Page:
Born in Okinawa into a US Air Force family and raised in the United States, Bonnie Kemske is an American living and working in Cambridge, England. She comes to her artwork and her academic research from a diverse arts background. As a young woman she trained in modern dance and ballet in New York City. This training and the sense of body awareness gained from it have been a consistent aesthetic influence in her life.
CHANOYU Her interest in the expression of the spiritual in secular art led to an undergraduate degree in religion from Goucher College in Baltimore, USA. Leaving university she travelled to Kyoto, Japan, to study the Zen Buddhist art form of chanoyu, Japanese tea ceremony. Chanoyu is a highly developed and complex art form that centers on the preparation and drinking of a thick green tea. The tea is served in a ceramic bowl, which the guest cradles in both hands as he or she drinks. The tactile qualities of the bowl are integral to the appreciation of it, and the handling of the bowl creates an intimacy between host, bowl, and guest, inducing a self-reflective calm. This tactile moment, the moment of drinking tea from what is often an irregular and sometimes rough-surfaced bowl, has been the impetus within Bonnie’s professional studio career.
LIVING IN BRITAIN Bonnie moved from Kyoto to London to marry Tony Holland, a young psychiatrist she had met in the US. After the birth of their two sons, Jake and Danny, she returned to ceramics, which she had begun to learn while at university, and established a studio in Cambridge, England. After ten years of studio work, she decided to further investigate her interest in ceramic textures and was accepted to do a PhD by practice at the Royal College of Art in London, supervised by Emmanuel Cooper. (Photo: The Three Graces)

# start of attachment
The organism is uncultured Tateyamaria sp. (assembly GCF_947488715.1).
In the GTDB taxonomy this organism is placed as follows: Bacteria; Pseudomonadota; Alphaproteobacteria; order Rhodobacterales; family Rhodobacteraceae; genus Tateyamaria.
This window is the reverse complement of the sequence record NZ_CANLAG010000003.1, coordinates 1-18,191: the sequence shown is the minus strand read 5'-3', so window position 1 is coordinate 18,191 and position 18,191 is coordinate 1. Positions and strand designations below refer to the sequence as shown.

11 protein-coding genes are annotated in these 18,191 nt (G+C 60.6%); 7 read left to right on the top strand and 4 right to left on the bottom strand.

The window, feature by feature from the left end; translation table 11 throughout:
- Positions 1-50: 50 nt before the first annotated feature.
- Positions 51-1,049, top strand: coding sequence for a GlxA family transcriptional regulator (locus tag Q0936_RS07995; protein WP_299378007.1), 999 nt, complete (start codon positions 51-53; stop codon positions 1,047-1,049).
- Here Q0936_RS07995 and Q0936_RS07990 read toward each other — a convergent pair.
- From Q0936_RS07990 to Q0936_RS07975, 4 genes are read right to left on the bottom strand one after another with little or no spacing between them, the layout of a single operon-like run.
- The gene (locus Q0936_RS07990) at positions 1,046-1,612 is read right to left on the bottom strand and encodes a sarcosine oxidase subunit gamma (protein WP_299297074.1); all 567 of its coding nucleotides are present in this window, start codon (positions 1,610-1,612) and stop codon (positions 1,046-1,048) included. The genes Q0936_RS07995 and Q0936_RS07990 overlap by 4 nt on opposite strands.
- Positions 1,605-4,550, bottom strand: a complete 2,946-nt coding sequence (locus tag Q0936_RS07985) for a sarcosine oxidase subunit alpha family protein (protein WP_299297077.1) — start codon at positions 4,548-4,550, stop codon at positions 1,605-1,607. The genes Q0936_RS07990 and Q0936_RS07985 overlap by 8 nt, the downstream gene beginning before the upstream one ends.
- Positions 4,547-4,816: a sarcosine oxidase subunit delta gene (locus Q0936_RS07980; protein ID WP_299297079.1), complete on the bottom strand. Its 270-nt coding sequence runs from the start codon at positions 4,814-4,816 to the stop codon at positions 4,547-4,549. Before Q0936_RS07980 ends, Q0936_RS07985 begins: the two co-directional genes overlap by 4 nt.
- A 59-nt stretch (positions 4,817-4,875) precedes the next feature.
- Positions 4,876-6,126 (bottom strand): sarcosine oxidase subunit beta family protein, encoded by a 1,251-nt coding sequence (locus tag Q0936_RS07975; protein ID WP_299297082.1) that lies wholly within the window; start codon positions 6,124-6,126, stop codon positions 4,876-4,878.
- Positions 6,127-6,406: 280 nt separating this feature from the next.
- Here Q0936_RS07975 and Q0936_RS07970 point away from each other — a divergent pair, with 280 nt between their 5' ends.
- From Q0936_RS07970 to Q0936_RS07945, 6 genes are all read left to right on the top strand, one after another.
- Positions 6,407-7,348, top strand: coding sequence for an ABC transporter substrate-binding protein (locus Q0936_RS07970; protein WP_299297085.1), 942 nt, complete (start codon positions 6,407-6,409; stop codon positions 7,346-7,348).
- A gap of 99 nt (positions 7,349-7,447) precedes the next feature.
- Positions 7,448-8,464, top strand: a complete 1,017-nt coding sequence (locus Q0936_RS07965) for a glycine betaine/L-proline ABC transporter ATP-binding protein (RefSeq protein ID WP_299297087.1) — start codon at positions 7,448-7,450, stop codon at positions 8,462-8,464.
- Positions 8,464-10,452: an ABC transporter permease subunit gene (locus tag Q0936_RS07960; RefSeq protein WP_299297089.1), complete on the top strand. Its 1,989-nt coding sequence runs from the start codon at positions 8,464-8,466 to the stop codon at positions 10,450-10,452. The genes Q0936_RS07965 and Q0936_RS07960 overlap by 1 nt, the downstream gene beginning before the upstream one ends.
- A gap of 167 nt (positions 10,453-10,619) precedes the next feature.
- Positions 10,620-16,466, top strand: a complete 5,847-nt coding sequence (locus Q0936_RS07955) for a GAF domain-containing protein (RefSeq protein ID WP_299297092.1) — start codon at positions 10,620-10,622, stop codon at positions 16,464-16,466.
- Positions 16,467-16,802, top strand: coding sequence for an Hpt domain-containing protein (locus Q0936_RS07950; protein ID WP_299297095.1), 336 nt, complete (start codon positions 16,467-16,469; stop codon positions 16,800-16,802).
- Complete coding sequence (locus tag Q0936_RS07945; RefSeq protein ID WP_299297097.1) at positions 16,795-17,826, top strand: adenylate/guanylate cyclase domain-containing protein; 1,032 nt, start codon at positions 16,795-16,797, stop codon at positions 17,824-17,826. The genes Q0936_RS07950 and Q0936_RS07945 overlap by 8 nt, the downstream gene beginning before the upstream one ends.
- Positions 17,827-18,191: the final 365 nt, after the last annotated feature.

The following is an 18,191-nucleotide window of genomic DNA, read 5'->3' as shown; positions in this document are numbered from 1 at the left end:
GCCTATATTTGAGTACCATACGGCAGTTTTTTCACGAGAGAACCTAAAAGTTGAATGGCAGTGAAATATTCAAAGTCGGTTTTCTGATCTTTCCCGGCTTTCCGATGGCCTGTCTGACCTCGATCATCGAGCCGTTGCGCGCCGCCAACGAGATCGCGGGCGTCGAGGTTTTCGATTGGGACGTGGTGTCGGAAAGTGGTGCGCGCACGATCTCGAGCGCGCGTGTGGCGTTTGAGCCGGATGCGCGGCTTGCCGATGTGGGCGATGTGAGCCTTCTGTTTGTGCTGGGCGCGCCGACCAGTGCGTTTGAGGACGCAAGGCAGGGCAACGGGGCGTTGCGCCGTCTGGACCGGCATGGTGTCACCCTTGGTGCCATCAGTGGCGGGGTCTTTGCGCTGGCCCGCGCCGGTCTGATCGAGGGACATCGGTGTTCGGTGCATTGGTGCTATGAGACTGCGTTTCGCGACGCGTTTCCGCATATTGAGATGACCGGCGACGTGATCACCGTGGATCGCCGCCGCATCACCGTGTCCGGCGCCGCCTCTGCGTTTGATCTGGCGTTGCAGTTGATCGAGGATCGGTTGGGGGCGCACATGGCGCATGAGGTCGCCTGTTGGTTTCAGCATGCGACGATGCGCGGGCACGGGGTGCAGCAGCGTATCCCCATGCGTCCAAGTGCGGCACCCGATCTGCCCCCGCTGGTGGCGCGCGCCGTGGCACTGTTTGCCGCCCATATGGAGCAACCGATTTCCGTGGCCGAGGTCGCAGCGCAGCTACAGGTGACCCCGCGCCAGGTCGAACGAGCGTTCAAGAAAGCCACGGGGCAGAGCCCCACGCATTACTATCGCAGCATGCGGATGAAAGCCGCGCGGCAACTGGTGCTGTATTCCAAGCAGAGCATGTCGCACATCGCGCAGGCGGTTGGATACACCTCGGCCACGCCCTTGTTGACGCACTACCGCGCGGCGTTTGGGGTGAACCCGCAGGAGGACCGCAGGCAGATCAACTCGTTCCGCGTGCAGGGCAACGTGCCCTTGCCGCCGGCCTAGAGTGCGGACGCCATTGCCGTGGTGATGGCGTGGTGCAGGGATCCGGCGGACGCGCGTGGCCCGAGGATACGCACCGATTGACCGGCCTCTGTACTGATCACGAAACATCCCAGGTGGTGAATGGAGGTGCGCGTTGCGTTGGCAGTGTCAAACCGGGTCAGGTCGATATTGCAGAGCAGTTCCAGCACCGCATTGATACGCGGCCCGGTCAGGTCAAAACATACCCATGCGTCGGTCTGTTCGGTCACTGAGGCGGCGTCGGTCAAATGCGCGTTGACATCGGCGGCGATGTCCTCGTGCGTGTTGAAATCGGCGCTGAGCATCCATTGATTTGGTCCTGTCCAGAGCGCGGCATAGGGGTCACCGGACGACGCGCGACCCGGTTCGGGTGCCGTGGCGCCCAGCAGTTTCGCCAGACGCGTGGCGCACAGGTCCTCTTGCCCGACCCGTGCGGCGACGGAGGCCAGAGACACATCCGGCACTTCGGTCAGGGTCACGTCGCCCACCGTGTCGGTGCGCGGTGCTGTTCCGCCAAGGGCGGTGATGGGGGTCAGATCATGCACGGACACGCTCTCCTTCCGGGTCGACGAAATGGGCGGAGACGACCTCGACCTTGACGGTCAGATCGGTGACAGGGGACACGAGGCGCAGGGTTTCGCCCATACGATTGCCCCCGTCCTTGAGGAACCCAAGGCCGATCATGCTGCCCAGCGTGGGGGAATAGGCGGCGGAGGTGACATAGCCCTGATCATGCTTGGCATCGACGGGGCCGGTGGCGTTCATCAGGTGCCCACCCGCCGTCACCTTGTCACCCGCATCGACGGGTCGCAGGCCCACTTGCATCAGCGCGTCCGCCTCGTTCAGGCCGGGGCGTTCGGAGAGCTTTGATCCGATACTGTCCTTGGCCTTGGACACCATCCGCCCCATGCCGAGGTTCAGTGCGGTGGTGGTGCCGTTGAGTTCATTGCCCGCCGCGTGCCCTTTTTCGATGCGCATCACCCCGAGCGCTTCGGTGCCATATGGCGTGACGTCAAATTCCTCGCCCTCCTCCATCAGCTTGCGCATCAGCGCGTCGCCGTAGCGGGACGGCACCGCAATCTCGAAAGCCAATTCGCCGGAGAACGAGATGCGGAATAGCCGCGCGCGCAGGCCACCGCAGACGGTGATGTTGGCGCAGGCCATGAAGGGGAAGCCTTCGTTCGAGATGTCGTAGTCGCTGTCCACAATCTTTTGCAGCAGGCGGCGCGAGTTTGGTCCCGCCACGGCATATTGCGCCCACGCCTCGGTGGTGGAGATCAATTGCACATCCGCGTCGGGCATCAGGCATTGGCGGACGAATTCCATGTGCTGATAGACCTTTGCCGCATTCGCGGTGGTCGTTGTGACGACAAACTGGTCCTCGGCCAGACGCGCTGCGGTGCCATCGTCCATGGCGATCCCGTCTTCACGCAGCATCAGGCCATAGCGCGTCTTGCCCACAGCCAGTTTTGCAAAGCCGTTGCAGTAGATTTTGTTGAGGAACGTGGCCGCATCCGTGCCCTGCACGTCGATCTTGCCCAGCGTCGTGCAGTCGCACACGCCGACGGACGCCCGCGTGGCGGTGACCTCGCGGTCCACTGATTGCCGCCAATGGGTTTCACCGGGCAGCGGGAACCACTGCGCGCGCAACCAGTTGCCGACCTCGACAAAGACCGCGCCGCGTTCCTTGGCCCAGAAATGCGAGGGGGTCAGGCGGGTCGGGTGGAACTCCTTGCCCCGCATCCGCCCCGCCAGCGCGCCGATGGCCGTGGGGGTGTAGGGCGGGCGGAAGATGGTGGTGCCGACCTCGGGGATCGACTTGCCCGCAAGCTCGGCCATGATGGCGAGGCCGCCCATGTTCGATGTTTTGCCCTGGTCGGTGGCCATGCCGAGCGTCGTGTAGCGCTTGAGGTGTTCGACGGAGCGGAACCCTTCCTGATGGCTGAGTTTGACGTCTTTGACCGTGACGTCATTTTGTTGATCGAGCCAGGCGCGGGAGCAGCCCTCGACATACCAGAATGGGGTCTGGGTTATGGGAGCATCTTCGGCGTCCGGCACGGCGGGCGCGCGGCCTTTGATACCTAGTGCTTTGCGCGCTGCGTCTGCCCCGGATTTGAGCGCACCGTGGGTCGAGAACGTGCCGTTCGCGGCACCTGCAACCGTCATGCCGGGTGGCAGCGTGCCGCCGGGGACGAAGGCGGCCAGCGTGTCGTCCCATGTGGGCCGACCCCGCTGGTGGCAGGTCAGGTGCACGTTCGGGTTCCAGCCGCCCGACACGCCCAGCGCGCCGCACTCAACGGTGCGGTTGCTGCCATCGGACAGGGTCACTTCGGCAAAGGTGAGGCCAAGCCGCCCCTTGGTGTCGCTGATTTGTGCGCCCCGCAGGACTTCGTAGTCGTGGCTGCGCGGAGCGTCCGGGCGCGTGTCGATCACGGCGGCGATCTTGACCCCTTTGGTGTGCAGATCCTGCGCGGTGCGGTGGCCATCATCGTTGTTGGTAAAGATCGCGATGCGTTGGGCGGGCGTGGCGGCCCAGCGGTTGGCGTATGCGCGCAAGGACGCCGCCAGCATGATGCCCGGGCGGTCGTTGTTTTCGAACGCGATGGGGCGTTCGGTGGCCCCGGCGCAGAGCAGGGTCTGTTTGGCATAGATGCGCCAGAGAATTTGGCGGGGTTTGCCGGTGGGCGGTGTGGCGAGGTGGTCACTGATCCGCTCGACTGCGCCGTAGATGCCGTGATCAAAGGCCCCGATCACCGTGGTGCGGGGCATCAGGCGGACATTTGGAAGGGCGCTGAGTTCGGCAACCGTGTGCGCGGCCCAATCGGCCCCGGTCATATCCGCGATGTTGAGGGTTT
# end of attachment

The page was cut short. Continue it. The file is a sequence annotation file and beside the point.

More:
WORKING AS AN ARTIST-RESEARCHER Shortly after beginning her research Bonnie realized that her interest did not lie in texture as much as in the experience of touch itself. That led to the creation of her 'Cast Hugs', sculptural forms made by the body and for the body. Commenting on holding one of her Hugs, a gallery visitor remarked: 'Snuggling up to an object that 'fits' with your body - quite intimate yet strange, as you are not the only person who 'fits' with that object...it's like sharing the same intimate moment, one that is experienced by many others but at different times in different places - people with different associations, experiences and backgrounds.'
WRITING Bonnie published her first article in 1998 and has continued to write since then. In August 2017 Bloomsbury UK published her book, entitled The Teabowl: East and West, and in October 2017 it was published in the USA. Told from her personal perspective as a ceramicist and Tea student, it presents the story of the iconic Japanese teabowl in its historical context and use in chanoyu, Japanese tea ceremony, and in its appropriation into contemporary ceramics. She has also written numerous academic papers for journals and delivered presentations for conferences, including those in art, ceramics, art history, the science of touch, and the social sciences. She was Editor of Ceramic Review from 2010-2013. She has published feature articles and reviews for Crafts, Ceramic Review, Ceramics: Art & Perception, The Art Newspaper, and other publications. Her 2008 PhD written thesis, 'Evoking Intimacy: Touch and the Thoughtful Body in Sculptural Ceramics', is accessible through EThOS -- http://ethos.bl.uk/OrderDetails.do?uin=uk.bl.ethos.489168
OTHER VENTURES Bonnie continues to be an advocate for touch in our lives through collaboration and exploration. For instance, she is featured in one of Josh Morgan's podcasts, 'The Plural of You'. She also was a major contributor to a BBC Radio 4's episode, 'Mending Cracks with Gold' (kintsugi), on Something Understood. She currently is a PhD Supervisor for Mandy Parslow, who is exploring 'a sense of place'. She has served as an academic examiner, and as a nominator and selector for many competitions and awards. She has been a guest lecturer and has conducted many workshops on touch, the human figure, and writing, most recently in Oslo for SEANSE -- http://seanse.no/2017/03/kunsten-a-berore/.
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